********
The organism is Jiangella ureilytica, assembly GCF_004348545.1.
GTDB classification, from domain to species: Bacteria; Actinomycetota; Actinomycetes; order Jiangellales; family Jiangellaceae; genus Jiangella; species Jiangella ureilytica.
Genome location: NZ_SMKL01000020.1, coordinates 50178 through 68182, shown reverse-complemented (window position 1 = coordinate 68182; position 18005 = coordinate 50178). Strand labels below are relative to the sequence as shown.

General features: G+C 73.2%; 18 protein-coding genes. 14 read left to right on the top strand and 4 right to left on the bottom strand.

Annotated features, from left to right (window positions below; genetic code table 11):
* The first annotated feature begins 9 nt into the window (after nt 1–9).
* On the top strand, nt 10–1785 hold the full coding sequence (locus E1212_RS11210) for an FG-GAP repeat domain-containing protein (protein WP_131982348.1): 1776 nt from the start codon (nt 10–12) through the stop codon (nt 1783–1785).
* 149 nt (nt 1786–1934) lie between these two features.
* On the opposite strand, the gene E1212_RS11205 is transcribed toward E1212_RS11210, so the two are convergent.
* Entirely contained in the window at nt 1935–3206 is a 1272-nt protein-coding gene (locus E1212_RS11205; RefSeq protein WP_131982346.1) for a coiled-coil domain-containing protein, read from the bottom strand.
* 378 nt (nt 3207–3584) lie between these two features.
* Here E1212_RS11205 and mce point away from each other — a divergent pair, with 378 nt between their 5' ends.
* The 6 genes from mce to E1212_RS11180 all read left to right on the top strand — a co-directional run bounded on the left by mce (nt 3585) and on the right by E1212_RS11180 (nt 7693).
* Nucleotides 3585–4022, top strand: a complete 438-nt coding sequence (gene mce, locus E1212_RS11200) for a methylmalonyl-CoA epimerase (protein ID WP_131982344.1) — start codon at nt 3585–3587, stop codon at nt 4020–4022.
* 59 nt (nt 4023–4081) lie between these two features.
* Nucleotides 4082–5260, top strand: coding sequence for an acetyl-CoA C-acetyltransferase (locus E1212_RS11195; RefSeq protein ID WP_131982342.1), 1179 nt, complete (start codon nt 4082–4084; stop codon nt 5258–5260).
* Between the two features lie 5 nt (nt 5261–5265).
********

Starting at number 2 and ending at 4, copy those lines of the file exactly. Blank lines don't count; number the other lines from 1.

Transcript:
GTDB classification, from domain to species: Bacteria; Actinomycetota; Actinomycetes; order Jiangellales; family Jiangellaceae; genus Jiangella; species Jiangella ureilytica.
Genome location: NZ_SMKL01000020.1, coordinates 50178 through 68182, shown reverse-complemented (window position 1 = coordinate 68182; position 18005 = coordinate 50178). Strand labels below are relative to the sequence as shown.

General features: G+C 73.2%; 18 protein-coding genes. 14 read left to right on the top strand and 4 right to left on the bottom strand.